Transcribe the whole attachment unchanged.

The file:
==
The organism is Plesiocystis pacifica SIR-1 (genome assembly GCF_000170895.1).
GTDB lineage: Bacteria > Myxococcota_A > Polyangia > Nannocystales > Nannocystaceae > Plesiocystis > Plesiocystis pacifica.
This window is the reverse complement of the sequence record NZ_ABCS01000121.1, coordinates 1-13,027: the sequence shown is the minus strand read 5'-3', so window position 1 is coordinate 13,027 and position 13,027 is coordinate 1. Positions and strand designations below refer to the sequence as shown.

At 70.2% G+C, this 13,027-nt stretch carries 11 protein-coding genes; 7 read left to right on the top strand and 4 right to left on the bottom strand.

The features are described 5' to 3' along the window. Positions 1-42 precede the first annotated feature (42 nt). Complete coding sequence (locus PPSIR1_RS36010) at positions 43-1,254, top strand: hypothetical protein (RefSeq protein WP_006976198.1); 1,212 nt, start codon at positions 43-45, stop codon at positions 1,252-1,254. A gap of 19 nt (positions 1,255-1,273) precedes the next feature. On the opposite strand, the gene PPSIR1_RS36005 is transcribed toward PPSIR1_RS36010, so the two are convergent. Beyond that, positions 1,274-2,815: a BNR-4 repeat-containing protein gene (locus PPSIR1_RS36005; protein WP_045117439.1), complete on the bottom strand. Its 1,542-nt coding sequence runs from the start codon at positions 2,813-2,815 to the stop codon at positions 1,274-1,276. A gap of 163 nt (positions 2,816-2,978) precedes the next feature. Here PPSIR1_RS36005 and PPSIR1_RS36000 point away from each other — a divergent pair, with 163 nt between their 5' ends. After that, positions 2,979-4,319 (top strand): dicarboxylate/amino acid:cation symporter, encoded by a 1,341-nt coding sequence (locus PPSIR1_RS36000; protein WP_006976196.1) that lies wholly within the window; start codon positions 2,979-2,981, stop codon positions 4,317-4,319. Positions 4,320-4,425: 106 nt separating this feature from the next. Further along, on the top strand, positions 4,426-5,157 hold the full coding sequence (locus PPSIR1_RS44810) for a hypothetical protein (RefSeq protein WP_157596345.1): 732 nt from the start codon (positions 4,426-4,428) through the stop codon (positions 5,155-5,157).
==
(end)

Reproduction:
The organism is Plesiocystis pacifica SIR-1 (genome assembly GCF_000170895.1).
GTDB lineage: Bacteria > Myxococcota_A > Polyangia > Nannocystales > Nannocystaceae > Plesiocystis > Plesiocystis pacifica.
This window is the reverse complement of the sequence record NZ_ABCS01000121.1, coordinates 1-13,027: the sequence shown is the minus strand read 5'-3', so window position 1 is coordinate 13,027 and position 13,027 is coordinate 1. Positions and strand designations below refer to the sequence as shown.

At 70.2% G+C, this 13,027-nt stretch carries 11 protein-coding genes; 7 read left to right on the top strand and 4 right to left on the bottom strand.

The features are described 5' to 3' along the window. Positions 1-42 precede the first annotated feature (42 nt). Complete coding sequence (locus PPSIR1_RS36010) at positions 43-1,254, top strand: hypothetical protein (RefSeq protein WP_006976198.1); 1,212 nt, start codon at positions 43-45, stop codon at positions 1,252-1,254. A gap of 19 nt (positions 1,255-1,273) precedes the next feature. On the opposite strand, the gene PPSIR1_RS36005 is transcribed toward PPSIR1_RS36010, so the two are convergent. Beyond that, positions 1,274-2,815: a BNR-4 repeat-containing protein gene (locus PPSIR1_RS36005; protein WP_045117439.1), complete on the bottom strand. Its 1,542-nt coding sequence runs from the start codon at positions 2,813-2,815 to the stop codon at positions 1,274-1,276. A gap of 163 nt (positions 2,816-2,978) precedes the next feature. Here PPSIR1_RS36005 and PPSIR1_RS36000 point away from each other — a divergent pair, with 163 nt between their 5' ends. After that, positions 2,979-4,319 (top strand): dicarboxylate/amino acid:cation symporter, encoded by a 1,341-nt coding sequence (locus PPSIR1_RS36000; protein WP_006976196.1) that lies wholly within the window; start codon positions 2,979-2,981, stop codon positions 4,317-4,319. Positions 4,320-4,425: 106 nt separating this feature from the next. Further along, on the top strand, positions 4,426-5,157 hold the full coding sequence (locus PPSIR1_RS44810) for a hypothetical protein (RefSeq protein WP_157596345.1): 732 nt from the start codon (positions 4,426-4,428) through the stop codon (positions 5,155-5,157).